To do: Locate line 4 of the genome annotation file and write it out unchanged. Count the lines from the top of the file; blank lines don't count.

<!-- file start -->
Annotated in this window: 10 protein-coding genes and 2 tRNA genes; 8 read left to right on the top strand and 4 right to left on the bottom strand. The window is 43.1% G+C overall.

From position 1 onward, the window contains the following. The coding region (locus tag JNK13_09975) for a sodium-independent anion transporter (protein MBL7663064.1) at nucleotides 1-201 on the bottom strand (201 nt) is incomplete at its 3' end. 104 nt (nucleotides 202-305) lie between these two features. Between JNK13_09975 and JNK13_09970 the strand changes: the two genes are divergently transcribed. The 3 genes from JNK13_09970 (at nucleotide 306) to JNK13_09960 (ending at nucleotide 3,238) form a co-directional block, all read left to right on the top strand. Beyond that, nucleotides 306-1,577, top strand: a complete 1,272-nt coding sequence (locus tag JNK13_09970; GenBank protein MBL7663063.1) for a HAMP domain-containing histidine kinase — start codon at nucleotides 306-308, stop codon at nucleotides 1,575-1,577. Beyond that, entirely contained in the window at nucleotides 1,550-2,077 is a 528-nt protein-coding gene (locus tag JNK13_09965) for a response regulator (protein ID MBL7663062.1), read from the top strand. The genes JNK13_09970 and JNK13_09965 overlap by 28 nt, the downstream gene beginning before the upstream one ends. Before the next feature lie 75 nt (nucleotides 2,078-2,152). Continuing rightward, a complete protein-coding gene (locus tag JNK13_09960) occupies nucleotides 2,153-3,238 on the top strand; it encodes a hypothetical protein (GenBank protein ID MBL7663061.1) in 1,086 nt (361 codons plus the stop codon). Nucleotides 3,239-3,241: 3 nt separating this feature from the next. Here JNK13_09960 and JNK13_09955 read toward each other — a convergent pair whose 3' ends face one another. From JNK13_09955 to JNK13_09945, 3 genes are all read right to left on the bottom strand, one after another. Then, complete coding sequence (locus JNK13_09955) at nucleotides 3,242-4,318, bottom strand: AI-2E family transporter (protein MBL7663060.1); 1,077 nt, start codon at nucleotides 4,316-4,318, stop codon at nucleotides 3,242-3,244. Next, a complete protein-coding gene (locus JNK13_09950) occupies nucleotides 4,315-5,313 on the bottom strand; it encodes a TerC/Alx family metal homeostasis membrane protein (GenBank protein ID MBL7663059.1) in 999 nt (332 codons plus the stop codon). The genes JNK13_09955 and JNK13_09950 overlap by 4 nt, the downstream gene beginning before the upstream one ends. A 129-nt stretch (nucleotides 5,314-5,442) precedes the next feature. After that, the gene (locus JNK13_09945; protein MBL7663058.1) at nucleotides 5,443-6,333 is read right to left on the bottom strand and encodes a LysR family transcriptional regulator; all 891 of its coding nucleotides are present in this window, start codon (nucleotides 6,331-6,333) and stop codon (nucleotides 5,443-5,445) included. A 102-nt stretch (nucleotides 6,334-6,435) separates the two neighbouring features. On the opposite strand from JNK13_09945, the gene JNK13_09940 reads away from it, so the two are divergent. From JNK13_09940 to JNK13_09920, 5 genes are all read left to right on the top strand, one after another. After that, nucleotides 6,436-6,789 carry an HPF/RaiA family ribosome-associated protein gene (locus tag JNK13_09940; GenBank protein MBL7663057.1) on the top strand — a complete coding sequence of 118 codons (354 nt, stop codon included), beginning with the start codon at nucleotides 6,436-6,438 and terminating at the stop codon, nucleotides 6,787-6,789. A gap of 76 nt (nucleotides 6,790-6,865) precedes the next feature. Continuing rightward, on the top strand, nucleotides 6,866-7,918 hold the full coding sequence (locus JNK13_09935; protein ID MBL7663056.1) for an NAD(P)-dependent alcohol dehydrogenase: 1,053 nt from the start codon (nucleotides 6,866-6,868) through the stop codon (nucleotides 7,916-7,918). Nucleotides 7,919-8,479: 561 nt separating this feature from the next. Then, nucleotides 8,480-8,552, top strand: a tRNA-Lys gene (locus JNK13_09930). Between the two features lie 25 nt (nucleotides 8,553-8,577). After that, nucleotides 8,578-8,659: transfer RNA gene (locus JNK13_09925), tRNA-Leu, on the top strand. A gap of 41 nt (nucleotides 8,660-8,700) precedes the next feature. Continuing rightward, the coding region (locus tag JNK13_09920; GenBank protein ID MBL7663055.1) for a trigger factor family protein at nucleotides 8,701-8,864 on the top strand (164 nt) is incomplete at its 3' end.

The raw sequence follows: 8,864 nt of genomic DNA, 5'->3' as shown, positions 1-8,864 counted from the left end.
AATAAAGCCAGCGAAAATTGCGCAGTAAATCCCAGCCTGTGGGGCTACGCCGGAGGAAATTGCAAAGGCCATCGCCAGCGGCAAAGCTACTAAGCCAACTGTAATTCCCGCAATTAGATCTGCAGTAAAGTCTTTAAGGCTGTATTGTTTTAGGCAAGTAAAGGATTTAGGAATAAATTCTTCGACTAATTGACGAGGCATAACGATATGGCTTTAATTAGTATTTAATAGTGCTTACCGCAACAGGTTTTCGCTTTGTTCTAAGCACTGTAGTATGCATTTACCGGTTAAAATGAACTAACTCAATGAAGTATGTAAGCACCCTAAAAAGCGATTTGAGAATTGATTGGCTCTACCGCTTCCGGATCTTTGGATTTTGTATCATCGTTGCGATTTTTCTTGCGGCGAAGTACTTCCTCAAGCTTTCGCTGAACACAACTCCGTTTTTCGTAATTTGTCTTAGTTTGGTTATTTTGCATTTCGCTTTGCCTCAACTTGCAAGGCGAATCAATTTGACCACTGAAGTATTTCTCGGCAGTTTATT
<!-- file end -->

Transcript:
AATAAAGCCAGCGAAAATTGCGCAGTAAATCCCAGCCTGTGGGGCTACGCCGGAGGAAATTGCAAAGGCCATCGCCAGCGGCAAAGCTACTAAGCCAACTGTAATTCCCGCAATTAGATCTGCAGTAAAGTCTTTAAGGCTGTATTGTTTTAGGCAAGTAAAGGATTTAGGAATAAATTCTTCGACTAATTGACGAGGCATAACGATATGGCTTTAATTAGTATTTAATAGTGCTTACCGCAACAGGTTTTCGCTTTGTTCTAAGCACTGTAGTATGCATTTACCGGTTAAAATGAACTAACTCAATGAAGTATGTAAGCACCCTAAAAAGCGATTTGAGAATTGATTGGCTCTACCGCTTCCGGATCTTTGGATTTTGTATCATCGTTGCGATTTTTCTTGCGGCGAAGTACTTCCTCAAGCTTTCGCTGAACACAACTCCGTTTTTCGTAATTTGTCTTAGTTTGGTTATTTTGCATTTCGCTTTGCCTCAACTTGCAAGGCGAATCAATTTGACCACTGAAGTATTTCTCGGCAGTTTATT